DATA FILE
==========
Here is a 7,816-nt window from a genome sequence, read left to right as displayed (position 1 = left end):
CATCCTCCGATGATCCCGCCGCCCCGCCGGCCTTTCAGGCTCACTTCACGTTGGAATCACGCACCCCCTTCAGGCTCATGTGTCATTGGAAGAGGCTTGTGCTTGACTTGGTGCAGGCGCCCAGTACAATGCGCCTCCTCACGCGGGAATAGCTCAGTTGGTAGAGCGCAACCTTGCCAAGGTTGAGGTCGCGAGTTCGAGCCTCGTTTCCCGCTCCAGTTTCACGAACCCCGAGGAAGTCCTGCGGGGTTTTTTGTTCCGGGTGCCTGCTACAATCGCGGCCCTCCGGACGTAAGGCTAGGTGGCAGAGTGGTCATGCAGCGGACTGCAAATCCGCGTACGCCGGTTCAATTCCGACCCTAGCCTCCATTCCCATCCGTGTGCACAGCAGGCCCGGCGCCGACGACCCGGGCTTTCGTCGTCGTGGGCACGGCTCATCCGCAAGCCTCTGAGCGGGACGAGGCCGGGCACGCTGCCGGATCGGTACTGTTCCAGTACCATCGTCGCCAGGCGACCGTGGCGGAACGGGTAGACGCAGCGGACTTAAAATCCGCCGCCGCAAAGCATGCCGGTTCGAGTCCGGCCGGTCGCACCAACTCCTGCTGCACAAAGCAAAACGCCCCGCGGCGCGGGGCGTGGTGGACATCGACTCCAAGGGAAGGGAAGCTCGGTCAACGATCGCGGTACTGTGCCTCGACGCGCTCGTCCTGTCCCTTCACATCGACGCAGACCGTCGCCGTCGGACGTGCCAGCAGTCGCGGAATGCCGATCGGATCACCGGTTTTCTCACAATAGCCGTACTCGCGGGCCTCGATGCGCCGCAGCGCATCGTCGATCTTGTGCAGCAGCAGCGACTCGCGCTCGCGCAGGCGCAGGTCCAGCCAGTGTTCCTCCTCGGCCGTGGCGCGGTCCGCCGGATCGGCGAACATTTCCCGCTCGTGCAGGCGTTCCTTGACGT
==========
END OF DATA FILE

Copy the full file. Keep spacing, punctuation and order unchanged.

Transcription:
Here is a 7,816-nt window from a genome sequence, read left to right as displayed (position 1 = left end):
CATCCTCCGATGATCCCGCCGCCCCGCCGGCCTTTCAGGCTCACTTCACGTTGGAATCACGCACCCCCTTCAGGCTCATGTGTCATTGGAAGAGGCTTGTGCTTGACTTGGTGCAGGCGCCCAGTACAATGCGCCTCCTCACGCGGGAATAGCTCAGTTGGTAGAGCGCAACCTTGCCAAGGTTGAGGTCGCGAGTTCGAGCCTCGTTTCCCGCTCCAGTTTCACGAACCCCGAGGAAGTCCTGCGGGGTTTTTTGTTCCGGGTGCCTGCTACAATCGCGGCCCTCCGGACGTAAGGCTAGGTGGCAGAGTGGTCATGCAGCGGACTGCAAATCCGCGTACGCCGGTTCAATTCCGACCCTAGCCTCCATTCCCATCCGTGTGCACAGCAGGCCCGGCGCCGACGACCCGGGCTTTCGTCGTCGTGGGCACGGCTCATCCGCAAGCCTCTGAGCGGGACGAGGCCGGGCACGCTGCCGGATCGGTACTGTTCCAGTACCATCGTCGCCAGGCGACCGTGGCGGAACGGGTAGACGCAGCGGACTTAAAATCCGCCGCCGCAAAGCATGCCGGTTCGAGTCCGGCCGGTCGCACCAACTCCTGCTGCACAAAGCAAAACGCCCCGCGGCGCGGGGCGTGGTGGACATCGACTCCAAGGGAAGGGAAGCTCGGTCAACGATCGCGGTACTGTGCCTCGACGCGCTCGTCCTGTCCCTTCACATCGACGCAGACCGTCGCCGTCGGACGTGCCAGCAGTCGCGGAATGCCGATCGGATCACCGGTTTTCTCACAATAGCCGTACTCGCGGGCCTCGATGCGCCGCAGCGCATCGTCGATCTTGTGCAGCAGCAGCGACTCGCGCTCGCGCAGGCGCAGGTCCAGCCAGTGTTCCTCCTCGGCCGTGGCGCGGTCCGCCGGATCGGCGAACATTTCCCGCTCGTGCAGGCGTTCCTTGACGT